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Students need to change mindsets for environment

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By: Christine Chua Sui Ling

Student apathy was repeatedly emphasized as the major impediment to environmental sustainability efforts in National University of Singapore throughout the dialogue session held by the university’s environmental group last Wednesday.

This session was aimed at enhancing students’ understanding of the sustainability strategy of NUS so they can align themselves to university’s vision of becoming the regional model of environmental sustainability.

Although NUS recognizes students’ active participation as the foremost priority, students’ apathy is limiting the success of such efforts. Chen Zhirong, acting chairperson of the environmental group, said, “Our school can have the most recycling bins but none of it will matter unless all of us believe in this cause collectively.”

“Psychological distancing” was raised as the most plausible reason behind students’ indifferent attitude by Yong Kwet Yew, Vice President of NUS Campus Infrastructure. He defined the term as a coping mechanism used to deal with a problem that is regarded as too great to solve.

Rhoda Wong Wai Kuan, a participant in the dialogue session and a third-year undergraduate in the Faculty of Arts and Social Sciences, said, “If the school makes me pay for plastic bags, sure, I’ll forgo them. But when I go home after a hot day, I’ll still turn on my air-con to low temperatures. Yes, I’ll feel a little guilty but I don’t think suffering in this horrible heat is going to help much.”

Nevertheless, the environmental group had a breakthrough of approximately 400 members signing up this year. During the dialogue session, students participated actively and made many novel suggestions in the question and answer segment.

One student recommended that NUS should make utilities fees transparent to the undergraduates and translate utility savings to reduction in school fees.

According to Lina Goh Pei Lin, acting head of Office of Environmental Sustainability in NUS, such enthusiasm cannot be generalized to fit all students. There is still a group of non-believers who have no interest in environment-related talks or causes.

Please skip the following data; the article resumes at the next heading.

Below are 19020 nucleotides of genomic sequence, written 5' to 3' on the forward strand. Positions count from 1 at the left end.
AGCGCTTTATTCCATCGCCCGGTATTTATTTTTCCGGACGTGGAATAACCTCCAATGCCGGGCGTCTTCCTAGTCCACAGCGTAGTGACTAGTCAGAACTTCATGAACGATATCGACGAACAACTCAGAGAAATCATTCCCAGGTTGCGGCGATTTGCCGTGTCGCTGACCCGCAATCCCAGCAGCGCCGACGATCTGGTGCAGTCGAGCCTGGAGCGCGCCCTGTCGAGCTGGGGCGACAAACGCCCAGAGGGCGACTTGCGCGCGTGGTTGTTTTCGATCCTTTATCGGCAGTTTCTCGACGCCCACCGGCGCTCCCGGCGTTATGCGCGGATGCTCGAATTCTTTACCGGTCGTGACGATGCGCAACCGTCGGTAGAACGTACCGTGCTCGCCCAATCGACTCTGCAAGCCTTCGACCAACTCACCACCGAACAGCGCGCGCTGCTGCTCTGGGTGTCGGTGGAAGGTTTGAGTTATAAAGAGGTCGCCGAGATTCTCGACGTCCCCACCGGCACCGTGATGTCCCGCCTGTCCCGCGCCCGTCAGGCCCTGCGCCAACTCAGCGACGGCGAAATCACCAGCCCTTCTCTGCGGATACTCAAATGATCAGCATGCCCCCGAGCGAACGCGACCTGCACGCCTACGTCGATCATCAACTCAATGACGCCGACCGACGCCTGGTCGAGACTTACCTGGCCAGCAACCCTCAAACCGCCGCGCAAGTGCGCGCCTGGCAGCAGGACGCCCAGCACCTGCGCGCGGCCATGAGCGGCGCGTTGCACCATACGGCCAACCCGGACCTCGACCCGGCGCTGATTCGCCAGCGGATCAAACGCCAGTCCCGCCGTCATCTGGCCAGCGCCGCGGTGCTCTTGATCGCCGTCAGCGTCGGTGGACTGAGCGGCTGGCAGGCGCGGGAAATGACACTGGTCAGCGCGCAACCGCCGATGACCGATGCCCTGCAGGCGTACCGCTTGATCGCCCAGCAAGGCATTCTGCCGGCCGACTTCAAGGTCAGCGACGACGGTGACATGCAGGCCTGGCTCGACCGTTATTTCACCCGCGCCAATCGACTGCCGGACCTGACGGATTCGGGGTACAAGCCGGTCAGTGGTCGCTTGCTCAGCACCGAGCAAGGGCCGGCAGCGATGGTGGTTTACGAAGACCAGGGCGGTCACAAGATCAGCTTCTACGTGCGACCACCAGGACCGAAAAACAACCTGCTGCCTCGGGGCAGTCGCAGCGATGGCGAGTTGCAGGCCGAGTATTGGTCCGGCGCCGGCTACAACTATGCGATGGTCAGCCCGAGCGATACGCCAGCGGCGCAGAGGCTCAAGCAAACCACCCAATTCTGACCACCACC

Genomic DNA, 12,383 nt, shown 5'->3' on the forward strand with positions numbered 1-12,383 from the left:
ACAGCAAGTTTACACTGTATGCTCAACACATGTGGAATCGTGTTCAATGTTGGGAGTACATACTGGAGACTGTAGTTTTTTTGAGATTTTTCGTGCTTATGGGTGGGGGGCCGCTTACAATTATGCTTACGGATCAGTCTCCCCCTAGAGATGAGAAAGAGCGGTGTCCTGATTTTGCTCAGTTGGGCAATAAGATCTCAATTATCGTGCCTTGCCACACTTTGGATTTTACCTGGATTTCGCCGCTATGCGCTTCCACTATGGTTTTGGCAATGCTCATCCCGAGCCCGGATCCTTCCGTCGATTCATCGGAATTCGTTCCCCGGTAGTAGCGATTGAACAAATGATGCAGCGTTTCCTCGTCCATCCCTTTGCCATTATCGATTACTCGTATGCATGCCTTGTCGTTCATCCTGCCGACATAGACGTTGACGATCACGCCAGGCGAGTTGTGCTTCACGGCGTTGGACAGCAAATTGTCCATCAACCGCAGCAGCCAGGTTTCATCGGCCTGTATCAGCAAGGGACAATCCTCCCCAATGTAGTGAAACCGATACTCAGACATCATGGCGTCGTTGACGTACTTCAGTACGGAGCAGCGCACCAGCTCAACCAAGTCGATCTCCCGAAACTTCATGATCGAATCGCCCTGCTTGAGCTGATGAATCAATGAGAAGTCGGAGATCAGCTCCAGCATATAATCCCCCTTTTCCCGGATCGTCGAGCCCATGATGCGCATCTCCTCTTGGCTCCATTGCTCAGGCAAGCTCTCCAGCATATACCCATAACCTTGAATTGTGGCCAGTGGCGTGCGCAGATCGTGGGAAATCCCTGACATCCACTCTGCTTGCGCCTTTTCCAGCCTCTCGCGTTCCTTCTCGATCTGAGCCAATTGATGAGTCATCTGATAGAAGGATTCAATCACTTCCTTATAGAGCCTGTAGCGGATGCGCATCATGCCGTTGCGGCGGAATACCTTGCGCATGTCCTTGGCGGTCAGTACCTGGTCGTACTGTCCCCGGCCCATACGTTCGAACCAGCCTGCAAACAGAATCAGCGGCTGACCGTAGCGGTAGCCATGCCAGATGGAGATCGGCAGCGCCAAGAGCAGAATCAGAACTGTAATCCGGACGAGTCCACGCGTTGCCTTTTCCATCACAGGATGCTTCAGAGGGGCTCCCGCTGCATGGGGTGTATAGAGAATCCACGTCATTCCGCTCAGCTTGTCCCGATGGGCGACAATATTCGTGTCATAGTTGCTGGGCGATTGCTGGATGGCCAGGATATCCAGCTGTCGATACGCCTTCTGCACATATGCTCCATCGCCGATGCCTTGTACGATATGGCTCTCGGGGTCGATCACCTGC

Goh also raised the need to create buzz as a solution to bridge this divide between environmental converts and non-converts. Successful examples to follow would include Energy Competition in NUS and Green Carnival 2009 which allowed students to have fun and learn about the environment at the same time.

Peck Thian Guan, director of Office of Safety, Health and Environment, said, “Our goal is for NUS students to graduate with a grounded sense of integrity and an understanding of the importance of being a socially responsible citizen.”


Written by mtrayu

November 8, 2009 at 10:48 am

Going green in NUS

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By: Goh Kuan Hoong

Students were greeted by an eye-catching tombstone that read “Homo Sapiens, Extinction, 20XX” at the Green Carnival, a platform to raise awareness into action of environmental issues amongst the NUS community.

This year’s carnival, organized from Sept. 7 by Students Against Violation of the Earth (SAVE) NUS student group, left a deep impression on its attendees.

“I find the tombstones quite interesting,” Tan Kee Boon, a third year chemical engineering student, said. “They attracted me to the site.”

Goh Hongyi, project director of Green Carnival, said that the style of this year’s exhibition was more provocative and unconventional. “It was meant as a wake-up call to the visitors in the Green Carnival,” he said.

Goh added that the organisation wanted to deviate from the usual cheerful and bright environmental exhibitions that tend to conceal the urgency and seriousness of the current climate situation.

“The displays are very informative,” Tan, said. “We really have to treat our environment better or we might become extinct as well.”